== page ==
IBM to supply South Korea with powerful supercomputer

IBM has been awarded a contract to supply the Korea Institute of Science Technology and Information (KISTI) with a supercomputer that is expected to be one of the fastest in the world when it is fully installed in 2003.

The US$27 million supercomputer is one of IBM's as-yet unannounced eServers, code-named "Regatta," based on a new version of the company's Power 4 processor, an IBM source said. The new computers are scheduled to be officially launched later this year.

The model being supplied to South Korea will be installed over several phases, the first part of which is scheduled for completion by the end of the year, and when fully installed will be capable of performing 4.24 trillion calculations per second. Were it to be installed today, the machine would be the most powerful in Asia and one of the top ten most powerful supercomputers in the world, said IBM in a statement.

Currently Asia's most powerful supercomputer is a machine at the University of Tokyo manufactured by Hitachi Ltd., according to the latest top 500 supercomputer sites ranking issued in June. Among Asian supercomputers, those in Japan occupy the top 12 places in the survey with an IBM machine owned by an unspecified financial institution in Hong Kong ranking as the fastest machine in the region outside of Japan. The Hong Kong supercomputer ranks number 56 on the world survey.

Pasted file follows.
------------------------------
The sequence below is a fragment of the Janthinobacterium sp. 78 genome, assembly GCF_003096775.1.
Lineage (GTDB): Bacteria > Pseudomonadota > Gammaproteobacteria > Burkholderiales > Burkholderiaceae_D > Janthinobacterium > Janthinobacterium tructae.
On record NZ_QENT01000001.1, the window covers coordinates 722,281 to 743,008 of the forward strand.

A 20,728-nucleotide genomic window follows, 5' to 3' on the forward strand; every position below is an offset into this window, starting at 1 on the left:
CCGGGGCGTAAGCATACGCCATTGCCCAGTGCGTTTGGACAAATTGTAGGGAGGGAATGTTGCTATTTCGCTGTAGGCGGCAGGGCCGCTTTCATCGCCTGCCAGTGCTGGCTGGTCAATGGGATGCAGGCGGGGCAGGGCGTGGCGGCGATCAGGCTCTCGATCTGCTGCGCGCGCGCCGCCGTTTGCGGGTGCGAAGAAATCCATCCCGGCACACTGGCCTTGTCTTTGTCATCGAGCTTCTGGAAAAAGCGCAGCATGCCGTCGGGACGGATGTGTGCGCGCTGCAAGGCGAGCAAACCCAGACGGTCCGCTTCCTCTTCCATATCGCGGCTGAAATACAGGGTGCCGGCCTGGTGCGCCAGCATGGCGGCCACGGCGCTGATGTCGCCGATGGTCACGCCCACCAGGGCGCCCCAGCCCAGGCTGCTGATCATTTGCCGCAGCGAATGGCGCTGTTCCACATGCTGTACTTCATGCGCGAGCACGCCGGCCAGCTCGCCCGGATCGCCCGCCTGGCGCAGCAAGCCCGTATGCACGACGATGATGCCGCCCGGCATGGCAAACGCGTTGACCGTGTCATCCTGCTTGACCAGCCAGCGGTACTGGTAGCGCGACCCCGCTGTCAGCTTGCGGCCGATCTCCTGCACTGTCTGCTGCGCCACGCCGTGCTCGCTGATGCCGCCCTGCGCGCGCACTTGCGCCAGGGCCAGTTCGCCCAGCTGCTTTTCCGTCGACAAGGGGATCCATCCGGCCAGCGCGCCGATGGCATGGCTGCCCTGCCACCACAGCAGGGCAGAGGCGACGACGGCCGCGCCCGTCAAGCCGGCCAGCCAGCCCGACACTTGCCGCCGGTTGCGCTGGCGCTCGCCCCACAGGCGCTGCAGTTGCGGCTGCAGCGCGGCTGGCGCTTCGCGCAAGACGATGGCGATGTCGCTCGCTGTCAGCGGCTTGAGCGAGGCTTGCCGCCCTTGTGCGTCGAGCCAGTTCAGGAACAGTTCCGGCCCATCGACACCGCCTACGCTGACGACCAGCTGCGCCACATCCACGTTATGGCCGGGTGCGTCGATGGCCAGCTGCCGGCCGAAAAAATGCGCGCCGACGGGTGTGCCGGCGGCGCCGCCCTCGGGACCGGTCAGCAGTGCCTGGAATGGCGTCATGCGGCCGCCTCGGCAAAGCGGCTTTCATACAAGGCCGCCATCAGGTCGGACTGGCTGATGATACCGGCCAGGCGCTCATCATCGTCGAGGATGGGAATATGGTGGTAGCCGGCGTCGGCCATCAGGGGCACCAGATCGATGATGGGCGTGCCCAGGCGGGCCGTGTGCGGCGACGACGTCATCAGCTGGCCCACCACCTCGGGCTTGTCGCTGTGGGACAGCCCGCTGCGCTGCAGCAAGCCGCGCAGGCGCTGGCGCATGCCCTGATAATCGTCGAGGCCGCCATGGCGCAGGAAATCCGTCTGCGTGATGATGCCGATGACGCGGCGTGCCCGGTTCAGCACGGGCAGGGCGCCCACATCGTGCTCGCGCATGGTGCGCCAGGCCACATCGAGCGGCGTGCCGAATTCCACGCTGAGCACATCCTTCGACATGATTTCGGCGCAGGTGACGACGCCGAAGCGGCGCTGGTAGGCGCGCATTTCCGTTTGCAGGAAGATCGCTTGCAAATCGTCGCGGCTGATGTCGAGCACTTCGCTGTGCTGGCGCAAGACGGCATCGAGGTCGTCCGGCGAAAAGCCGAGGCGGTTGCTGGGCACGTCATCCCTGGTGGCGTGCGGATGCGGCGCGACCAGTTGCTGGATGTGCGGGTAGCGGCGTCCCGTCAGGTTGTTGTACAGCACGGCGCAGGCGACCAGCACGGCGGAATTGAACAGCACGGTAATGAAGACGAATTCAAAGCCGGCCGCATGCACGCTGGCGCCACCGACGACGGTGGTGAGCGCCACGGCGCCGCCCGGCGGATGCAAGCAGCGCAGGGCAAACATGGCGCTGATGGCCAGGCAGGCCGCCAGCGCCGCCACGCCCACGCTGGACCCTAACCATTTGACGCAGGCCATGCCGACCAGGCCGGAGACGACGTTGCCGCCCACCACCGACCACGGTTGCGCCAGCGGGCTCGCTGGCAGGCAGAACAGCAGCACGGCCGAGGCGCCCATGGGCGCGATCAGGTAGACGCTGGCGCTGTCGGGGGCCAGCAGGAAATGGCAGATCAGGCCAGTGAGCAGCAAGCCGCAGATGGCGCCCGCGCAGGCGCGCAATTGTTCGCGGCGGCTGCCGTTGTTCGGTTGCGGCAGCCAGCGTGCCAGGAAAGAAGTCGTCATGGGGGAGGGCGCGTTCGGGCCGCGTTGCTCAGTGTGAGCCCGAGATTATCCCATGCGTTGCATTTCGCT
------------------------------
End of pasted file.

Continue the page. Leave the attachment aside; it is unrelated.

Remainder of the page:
The new computer would significantly increase South Korea's computing power. Its most powerful machine, according to the supercomputer ranking, is an NEC Corp. machine installed at the Korea Meteorological Administration, which is the 26th most powerful in Asia and 113th in the world.

The KISTI supercomputer will be utilized in life science, physics, chemistry and fluid mechanics work and also for high performance computing research projects. KISTI plans to share its computing power with research and academic communities in and outside of Korea, said IBM.

At the same time it signed the contract to supply the machine, IBM also inked a memorandum of understanding with KITSI to cooperate on the building of a Technical Support Center for High Performance Computing and Life Sciences. IBM will provide technical expertise and resources to the center and also assign 15 engineers, it said.

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